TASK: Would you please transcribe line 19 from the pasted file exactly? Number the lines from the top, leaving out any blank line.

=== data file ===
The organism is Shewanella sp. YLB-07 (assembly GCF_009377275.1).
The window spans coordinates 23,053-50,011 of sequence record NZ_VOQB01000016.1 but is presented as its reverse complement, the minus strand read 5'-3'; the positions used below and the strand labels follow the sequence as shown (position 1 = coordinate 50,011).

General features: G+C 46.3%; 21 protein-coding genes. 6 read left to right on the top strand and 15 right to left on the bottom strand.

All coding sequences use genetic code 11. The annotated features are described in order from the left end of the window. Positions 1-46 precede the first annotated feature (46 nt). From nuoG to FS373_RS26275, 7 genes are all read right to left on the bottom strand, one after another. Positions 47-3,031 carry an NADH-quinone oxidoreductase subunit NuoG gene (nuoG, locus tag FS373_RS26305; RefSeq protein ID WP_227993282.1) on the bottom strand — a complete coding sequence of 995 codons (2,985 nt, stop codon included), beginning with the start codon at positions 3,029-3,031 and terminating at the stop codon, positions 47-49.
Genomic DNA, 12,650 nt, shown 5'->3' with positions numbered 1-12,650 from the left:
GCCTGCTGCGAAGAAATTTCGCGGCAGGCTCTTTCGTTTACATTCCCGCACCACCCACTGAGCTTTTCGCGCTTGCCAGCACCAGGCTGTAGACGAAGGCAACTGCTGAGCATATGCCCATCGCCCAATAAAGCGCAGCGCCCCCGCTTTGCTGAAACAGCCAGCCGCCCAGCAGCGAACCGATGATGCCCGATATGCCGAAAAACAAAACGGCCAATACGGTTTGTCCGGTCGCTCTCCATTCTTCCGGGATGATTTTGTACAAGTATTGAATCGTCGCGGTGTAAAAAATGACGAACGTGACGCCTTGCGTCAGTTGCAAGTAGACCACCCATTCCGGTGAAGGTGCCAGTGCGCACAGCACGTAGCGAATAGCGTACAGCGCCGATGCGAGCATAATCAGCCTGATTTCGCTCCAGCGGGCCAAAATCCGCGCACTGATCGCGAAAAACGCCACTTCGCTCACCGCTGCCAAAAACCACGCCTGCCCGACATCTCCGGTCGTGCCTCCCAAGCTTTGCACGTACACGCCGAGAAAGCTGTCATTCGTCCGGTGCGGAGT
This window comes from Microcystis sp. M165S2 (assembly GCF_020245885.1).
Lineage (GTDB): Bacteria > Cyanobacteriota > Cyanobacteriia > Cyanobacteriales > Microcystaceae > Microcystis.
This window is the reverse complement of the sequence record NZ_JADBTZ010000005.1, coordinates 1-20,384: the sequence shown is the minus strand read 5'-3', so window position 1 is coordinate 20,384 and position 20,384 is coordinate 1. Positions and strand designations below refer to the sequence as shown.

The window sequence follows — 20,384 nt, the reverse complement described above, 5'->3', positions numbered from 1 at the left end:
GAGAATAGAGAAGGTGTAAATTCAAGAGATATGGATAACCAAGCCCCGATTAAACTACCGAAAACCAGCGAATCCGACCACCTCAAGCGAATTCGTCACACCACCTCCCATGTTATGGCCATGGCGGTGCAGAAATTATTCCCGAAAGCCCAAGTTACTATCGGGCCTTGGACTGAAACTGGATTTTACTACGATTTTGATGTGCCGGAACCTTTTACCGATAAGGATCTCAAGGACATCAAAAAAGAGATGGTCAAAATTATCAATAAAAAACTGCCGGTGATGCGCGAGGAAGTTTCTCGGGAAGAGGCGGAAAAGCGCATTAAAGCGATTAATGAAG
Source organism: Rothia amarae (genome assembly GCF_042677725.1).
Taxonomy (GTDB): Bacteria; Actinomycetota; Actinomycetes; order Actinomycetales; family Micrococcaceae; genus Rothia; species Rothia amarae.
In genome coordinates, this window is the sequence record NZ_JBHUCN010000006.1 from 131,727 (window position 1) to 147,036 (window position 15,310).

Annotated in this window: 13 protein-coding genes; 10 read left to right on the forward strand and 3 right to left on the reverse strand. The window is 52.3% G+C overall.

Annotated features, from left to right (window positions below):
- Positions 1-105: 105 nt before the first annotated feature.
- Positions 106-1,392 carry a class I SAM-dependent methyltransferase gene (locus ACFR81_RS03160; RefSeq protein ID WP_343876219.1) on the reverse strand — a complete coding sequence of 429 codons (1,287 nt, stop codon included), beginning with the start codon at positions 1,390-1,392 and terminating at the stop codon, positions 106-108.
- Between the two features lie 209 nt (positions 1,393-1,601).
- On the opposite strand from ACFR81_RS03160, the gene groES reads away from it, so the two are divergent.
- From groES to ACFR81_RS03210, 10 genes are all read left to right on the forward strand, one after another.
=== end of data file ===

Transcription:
- Between the two features lie 209 nt (positions 1,393-1,601).